The freshman class of 2024 participated in their first tour of Tam’s campus led by Link Leaders Jan. 6 through Jan. 8. Students were on campus for approximately 75 minutes following arrows placed on paths throughout the multiple buildings and common areas. The tours were conducted in preparation for an expected return to campus on Jan. 6 which has since been postponed indefinitely.
“Everyone has the nightmare about showing up to a new school and walking into the wrong room,” Link Crew advisor Abbey Levine said. “When students are lost and don’t know where to go, that’s more time of students aimlessly wandering, perhaps bumping into other students, and that is not safe, in terms of health and Covid[-19] transmissions.”
Many Link Leaders involved in the tours hoped that getting freshmen familiar with campus would make for a smoother transition to hybrid learning.
“Navigating the Tam campus can be pretty daunting to incoming students, so the main goal was to help the freshmen be able to find their classes,” senior Abby Alpert said. “I hope these tours gave the freshmen a better understanding of campus, since they already have their schedules, than the typical freshman orientation tour.”
For many new students, the Link Crew tour was the first time they had been on campus despite starting classes in August. Freshmen were eager to participate after being unable to engage in the traditional student orientation process.
“My Link Leaders were super helpful with answering any of our questions, and they did a great job touring us around the campus,” freshman Lyla Macrae said. “I think that the Link program is a great way for freshmen to be introduced to Tam, and it is also nice to know some upperclassmen, like our Link Leaders, in case we need to ask them a question.”
Students were given gift bags containing fuzzy socks, hand sanitizer, sudoku puzzles, and a ticket to a Tam gear raffle as part of their welcome.
The tours are the latest activity conducted in an attempt to engage new students despite online learning. Link Leaders have conducted events throughout the year such as baking, tie dye, Bob Ross painting, and The Office watch parties. Link Crew has hosted around 30 Zoom events for freshman this year, according to Levine.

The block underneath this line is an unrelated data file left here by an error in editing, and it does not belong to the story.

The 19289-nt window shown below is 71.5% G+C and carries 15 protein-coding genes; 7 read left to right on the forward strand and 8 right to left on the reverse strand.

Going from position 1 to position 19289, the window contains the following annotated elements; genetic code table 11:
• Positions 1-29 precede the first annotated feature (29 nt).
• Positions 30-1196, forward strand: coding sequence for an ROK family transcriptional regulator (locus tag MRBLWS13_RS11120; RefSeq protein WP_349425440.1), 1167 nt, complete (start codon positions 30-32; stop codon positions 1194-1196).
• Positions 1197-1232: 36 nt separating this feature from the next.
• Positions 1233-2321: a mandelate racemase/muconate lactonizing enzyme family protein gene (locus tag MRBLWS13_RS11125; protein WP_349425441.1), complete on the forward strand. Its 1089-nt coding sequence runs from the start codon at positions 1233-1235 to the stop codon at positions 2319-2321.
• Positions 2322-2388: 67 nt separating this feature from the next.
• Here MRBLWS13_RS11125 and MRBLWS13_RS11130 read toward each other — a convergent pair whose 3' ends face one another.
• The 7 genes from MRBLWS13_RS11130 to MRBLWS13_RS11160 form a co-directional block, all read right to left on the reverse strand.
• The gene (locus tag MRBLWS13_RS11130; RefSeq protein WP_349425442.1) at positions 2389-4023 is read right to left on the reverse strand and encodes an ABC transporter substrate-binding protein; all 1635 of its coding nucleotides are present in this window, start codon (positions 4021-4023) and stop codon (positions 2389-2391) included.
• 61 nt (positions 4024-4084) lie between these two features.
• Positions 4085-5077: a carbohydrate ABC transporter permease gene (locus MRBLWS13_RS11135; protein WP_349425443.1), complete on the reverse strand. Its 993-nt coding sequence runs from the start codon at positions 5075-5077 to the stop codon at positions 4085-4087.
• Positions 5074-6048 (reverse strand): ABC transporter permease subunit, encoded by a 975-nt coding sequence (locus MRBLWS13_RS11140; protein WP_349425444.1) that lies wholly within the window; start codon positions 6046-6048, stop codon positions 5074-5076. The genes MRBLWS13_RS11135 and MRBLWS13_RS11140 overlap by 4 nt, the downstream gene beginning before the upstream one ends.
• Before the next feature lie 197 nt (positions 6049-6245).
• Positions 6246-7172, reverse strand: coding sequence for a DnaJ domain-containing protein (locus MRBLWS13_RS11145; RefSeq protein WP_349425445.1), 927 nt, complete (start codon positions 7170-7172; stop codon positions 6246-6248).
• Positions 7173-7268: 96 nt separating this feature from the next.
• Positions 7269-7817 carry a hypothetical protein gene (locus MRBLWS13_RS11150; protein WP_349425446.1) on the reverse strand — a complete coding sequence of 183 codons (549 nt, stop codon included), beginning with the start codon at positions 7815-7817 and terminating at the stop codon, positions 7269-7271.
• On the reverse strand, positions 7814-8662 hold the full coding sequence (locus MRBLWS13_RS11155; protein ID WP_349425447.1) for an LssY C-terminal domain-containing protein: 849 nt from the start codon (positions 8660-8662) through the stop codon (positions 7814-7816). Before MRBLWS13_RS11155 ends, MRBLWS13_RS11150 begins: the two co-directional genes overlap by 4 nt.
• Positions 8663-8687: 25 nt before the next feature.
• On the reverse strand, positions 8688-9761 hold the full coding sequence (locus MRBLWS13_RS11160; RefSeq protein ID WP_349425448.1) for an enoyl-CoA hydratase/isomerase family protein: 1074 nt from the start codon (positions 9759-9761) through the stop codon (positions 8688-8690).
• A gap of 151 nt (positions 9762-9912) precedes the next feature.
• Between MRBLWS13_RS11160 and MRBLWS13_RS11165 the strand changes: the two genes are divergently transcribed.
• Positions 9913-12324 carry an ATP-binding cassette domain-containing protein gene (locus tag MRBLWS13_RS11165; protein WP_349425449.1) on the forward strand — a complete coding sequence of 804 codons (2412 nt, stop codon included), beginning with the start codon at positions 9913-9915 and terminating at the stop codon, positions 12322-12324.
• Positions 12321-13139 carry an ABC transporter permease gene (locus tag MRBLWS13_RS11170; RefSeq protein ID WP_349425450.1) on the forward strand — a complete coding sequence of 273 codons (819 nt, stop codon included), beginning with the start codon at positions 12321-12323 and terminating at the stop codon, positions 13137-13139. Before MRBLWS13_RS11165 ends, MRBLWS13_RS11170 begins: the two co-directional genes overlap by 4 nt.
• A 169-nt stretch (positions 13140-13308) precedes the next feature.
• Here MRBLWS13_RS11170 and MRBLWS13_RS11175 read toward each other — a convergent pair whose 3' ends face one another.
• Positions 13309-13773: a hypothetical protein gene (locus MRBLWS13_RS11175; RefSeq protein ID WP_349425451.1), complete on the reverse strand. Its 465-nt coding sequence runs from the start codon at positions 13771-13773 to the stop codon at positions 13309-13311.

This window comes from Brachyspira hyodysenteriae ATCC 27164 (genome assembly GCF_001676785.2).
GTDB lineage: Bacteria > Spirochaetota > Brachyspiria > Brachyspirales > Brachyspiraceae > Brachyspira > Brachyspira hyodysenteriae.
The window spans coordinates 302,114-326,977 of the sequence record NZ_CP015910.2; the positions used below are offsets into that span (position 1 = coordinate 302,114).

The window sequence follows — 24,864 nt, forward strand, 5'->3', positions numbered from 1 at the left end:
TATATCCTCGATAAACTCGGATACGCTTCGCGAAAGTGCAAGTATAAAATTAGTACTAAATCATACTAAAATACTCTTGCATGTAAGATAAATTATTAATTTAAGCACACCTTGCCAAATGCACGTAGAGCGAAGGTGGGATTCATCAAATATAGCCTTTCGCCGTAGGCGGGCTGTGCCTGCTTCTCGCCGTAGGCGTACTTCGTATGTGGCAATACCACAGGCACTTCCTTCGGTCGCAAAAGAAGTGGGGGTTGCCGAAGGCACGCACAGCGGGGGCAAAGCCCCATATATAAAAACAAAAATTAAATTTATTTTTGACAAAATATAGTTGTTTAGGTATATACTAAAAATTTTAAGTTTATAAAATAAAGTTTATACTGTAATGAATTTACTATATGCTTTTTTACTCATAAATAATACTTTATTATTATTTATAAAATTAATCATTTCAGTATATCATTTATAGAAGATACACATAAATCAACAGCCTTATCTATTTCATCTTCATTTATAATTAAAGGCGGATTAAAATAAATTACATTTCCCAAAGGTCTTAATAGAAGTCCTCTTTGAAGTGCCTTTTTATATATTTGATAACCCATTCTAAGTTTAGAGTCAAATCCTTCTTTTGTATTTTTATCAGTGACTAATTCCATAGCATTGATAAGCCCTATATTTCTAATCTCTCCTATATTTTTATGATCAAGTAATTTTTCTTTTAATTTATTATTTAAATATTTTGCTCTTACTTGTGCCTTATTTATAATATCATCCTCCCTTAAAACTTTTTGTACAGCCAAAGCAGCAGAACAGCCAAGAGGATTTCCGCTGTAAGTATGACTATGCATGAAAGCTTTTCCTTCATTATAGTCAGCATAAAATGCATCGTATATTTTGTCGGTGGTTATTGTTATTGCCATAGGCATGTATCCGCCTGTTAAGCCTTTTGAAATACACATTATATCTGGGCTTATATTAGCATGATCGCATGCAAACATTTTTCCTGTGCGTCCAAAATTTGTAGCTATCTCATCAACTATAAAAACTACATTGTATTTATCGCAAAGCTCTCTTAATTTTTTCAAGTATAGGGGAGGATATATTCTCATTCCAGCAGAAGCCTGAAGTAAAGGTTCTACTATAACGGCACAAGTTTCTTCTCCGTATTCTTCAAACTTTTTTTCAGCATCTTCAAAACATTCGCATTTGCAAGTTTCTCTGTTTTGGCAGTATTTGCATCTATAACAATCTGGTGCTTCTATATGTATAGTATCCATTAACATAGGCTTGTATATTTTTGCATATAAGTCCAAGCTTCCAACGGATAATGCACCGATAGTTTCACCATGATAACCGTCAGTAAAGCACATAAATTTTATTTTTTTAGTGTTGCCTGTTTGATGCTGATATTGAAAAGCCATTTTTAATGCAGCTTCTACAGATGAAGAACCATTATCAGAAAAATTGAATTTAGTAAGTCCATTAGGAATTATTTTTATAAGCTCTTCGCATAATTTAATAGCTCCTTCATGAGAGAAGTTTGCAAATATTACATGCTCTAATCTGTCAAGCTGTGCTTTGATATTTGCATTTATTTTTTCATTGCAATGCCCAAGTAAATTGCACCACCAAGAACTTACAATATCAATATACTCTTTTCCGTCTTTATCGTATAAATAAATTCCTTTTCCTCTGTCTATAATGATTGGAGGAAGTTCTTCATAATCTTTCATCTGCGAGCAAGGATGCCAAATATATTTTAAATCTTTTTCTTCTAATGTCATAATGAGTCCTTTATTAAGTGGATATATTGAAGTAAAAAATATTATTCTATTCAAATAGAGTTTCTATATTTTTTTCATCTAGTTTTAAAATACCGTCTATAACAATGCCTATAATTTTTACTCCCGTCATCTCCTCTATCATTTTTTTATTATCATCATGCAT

Despite these efforts, many Link Leaders have found it difficult to connect with students while online.
“The experience this year is much less rewarding. Zoom is awkward, even with people that you know well, so taking a group of 10 random freshmen and sticking two or three juniors and/or seniors in the mix makes the whole dynamic feel super forced and awkward,” Alpert said. “It’s just been frustrating to not have a strong connection with any of them, but at the same time, I can’t figure out how that could have been different.”
Students can also easily avoid interacting with their Link Leaders by turning off their cameras or not attending advisory periods.
“It has been very difficult being a Link Leader online, especially with hyping up the freshmen and getting them excited,” junior Kendra Weisman said.
Mandatory Support (formerly Tutorial) has also been organized by English class rather than advisory group. As a result, freshmen must leave their Mandatory Support Zooms for infrequent advisory meetings instead of Link leaders meeting them in their class. Link Crew teacher advisors agreed that it was more important to put students in Mandated Support based on their classes rather than advisory group to help them build connections with classmates, according to Levine.
Link leaders feel this has been another barrier to overcome while trying to befriend their advisory freshman.
“Since our only contact is during advisory (about once a month) it has been hard to establish a bond within the group,” Alpert said. “No matter how enthusiastic I try to be, it just is not the same.”
Despite these difficulties, Levine is optimistic that incoming students will eventually become more comfortable on campus over time and is planning on making a virtual tour for students who were unable to attend in-person.
“Even in the time of a budget crisis and when there’s a lot of challenges, there’s still a lot of support for student activities that help people feel connected,” Levine said. “I feel really lucky that Tam is a place that recognizes the value in building community… This is a school that says ‘community is important’ and they put resources behind the work that we do and they really support the ideas that we have and the energy that we have, because it is really, really important.”